• José, who is a plasterer involved in domestic renovation work.

By giving the personas specific roles, it is easier to see what questions they might ask and how best to explain things to them. In writing the text, ask yourself:

  • What would Mary want to know about the possible risks and how to protect her family?

  • What does Nalini need to know about approval and safe renovation processes?

  • How can I write this to convince José of the importance of health and safety measures?

It is also important to keep the personas alive throughout drafting, editing and refining of the content:

  • Keep talking about your personas to make sure you are meeting their needs. You can appoint people in the team to lead an ongoing discussion of the personas, or just talk about them in meetings and planning sessions.

  • Update and revise as you obtain new information about your target audience or if the audience changes. Just like real people, personas should change over time. You may need to develop new personas or discard redundant ones. You can schedule regular update sessions for this.

  • Make personas visible. Perhaps make them into cardboard cut-outs or posters. Ask attendees to come to planning sessions in the character of a particular persona and provide input from that point of view, or invite real members of your audience who fit the characteristics of the persona.

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Using personas with scenarios

Personas are most meaningful when used in conjunction with ‘scenarios’. Scenarios are invented situations that imagine how the persona would interact with your material. Your scenario should include:

  • a situation or event

  • a context (eg the physical setting, the people involved, the emotions that might be experienced)

  • the task or goal you want the person to achieve.

To draft new content using scenarios, think about who you are writing for and what they need to know in a particular situation:

Context: You are developing the Allergy information website for health professionals, which provides information on recommended treatments.

Persona: Kamal is a general practitioner working in a small country town. He has a busy practice with a wide range of patients.

Scenario: Kamal has an appointment with the parents of a young patient whose asthma is getting worse. 

New content considerations: 

  • What are the top 3 treatment options that Kamal can talk to the parents about?

  • What are the different considerations with these treatments (eg efficacy, cost, time)?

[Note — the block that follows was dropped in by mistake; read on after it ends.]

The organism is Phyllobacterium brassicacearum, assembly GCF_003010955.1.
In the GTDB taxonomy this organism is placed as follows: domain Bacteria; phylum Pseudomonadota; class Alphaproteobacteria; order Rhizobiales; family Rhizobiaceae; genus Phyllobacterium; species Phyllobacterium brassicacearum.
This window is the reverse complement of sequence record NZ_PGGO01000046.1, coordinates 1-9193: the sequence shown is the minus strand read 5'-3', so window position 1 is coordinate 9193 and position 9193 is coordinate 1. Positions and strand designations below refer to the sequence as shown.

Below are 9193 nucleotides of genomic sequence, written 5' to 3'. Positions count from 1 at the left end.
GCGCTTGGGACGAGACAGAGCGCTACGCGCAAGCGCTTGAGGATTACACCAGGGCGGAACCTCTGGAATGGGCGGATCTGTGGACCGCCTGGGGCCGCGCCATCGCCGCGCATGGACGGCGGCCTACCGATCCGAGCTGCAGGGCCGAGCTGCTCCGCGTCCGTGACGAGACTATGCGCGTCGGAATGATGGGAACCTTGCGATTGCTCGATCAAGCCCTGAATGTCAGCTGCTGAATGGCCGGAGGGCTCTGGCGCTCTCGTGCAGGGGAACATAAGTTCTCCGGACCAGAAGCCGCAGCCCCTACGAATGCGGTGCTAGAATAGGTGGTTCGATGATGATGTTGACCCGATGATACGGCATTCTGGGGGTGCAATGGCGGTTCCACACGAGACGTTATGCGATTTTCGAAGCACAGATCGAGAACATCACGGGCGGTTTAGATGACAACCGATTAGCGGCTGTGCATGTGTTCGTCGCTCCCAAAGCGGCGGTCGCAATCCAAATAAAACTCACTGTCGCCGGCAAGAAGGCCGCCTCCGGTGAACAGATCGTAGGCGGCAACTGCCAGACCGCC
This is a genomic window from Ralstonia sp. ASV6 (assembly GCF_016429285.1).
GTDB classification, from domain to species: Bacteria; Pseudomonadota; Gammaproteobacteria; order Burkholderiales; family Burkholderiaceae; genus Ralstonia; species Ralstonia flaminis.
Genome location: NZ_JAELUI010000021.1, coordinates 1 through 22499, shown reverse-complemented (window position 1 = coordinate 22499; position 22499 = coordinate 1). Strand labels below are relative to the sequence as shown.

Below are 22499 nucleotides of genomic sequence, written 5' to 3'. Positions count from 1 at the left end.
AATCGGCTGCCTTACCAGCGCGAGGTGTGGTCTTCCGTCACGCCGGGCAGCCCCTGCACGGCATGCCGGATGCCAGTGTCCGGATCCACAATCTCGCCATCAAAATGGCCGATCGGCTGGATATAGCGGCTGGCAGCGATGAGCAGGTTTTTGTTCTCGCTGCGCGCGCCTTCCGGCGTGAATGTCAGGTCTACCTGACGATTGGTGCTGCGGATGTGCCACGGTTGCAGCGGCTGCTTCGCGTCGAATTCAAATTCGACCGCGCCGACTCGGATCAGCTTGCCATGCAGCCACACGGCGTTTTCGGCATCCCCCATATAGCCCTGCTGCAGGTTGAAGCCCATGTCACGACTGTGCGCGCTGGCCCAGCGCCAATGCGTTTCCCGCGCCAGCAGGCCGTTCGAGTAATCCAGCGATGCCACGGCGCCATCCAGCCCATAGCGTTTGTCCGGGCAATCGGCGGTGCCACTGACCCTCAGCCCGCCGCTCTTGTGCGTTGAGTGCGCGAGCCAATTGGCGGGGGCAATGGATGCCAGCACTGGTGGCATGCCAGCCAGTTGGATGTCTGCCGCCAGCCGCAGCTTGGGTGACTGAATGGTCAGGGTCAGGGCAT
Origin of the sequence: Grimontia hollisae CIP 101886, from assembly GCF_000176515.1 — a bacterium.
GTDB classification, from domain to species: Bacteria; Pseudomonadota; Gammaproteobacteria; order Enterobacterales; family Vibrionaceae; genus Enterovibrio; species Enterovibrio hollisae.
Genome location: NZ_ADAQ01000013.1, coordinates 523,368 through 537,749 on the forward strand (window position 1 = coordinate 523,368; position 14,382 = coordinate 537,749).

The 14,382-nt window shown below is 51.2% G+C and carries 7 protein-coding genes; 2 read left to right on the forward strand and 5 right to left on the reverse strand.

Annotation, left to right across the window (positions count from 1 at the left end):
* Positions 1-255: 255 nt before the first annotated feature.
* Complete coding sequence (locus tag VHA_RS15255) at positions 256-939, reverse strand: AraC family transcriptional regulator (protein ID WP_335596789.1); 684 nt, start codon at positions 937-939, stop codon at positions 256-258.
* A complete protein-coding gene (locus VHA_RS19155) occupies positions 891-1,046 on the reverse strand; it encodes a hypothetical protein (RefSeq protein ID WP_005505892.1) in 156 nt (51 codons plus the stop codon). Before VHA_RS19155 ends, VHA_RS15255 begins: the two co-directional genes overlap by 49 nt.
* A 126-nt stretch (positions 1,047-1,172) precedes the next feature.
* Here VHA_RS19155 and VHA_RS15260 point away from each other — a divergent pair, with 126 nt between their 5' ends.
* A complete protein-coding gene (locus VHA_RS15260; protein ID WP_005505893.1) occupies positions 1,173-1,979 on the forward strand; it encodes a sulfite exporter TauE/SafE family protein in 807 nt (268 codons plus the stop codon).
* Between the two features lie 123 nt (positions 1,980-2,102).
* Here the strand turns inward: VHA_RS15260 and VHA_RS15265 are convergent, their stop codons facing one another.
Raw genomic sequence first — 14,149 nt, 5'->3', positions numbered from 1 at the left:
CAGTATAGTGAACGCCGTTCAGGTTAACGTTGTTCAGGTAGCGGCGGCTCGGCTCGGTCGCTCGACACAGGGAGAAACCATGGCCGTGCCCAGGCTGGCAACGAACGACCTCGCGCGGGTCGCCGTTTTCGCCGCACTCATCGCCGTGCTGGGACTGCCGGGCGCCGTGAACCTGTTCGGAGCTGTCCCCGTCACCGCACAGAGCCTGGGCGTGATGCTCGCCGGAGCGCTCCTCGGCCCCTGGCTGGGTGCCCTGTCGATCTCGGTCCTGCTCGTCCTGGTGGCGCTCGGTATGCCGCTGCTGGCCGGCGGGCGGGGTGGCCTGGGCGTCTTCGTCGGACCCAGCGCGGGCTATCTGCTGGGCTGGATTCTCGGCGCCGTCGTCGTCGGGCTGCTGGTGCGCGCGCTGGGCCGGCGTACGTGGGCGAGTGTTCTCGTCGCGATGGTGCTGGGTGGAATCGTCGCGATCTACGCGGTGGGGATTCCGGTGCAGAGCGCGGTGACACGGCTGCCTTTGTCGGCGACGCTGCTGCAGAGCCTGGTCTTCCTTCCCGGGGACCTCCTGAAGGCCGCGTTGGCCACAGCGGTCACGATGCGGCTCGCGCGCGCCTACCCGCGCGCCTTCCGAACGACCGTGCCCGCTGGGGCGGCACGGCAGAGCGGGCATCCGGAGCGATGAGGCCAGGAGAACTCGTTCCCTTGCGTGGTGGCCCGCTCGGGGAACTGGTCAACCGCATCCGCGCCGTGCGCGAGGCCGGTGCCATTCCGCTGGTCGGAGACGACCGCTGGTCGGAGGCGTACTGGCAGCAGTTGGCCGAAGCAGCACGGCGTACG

• Is there anything that would make a treatment unsuitable (eg age, other health conditions)?

  • Does the rural setting make a difference to the advice (eg will travel be needed)?

  • What other supports can Kamal suggest to the parents?

Scenarios are also very useful to test drafted content, to see if it is working in the way that you imagined. 

To test existing or newly drafted content, set the scenario and follow it through by imagining what the persona would do at each stage of the process. Any difficulties you experience during the process tell you that the content may need to change, or you may need other solutions to help your users find what they need:

Context: You are developing the Carer support website, which provides information about services and support for unpaid carers.

Persona: Angela is an unpaid carer who looks after her mother, who has dementia. Angela is stressed and has little time to find information online, usually using her tablet to do so in spare moments in her kitchen. 

Scenario: Angela wants to find out about resources in her local area that she can call on if she needs someone to look after her mother in an emergency.

What Angela will find on the Carer support website: The draft website has 2 sources for this information: 

  • A ‘Who to call’ box has clear information, but Angela might not see it because it is at the bottom of the page, and many users do not look there.
    Action: Consider moving the box to the top of the page.

  • A separate page on respite care has a lot of useful information but is quite dense.
    Action: Consider rewriting to make sure key information is at the top, or develop a summary box to go in a side column.

Angela might also search for the information using the website’s search function. The relevant pages did not come up in a search for ‘emergency’ or ‘emergency care’. The pages only came up if she typed ‘respite’.
Action: Consider adding to the ‘best bets’ search function other terms that users might use (see Search tools for more information on best bets). User data on the preferred search terms would be useful here.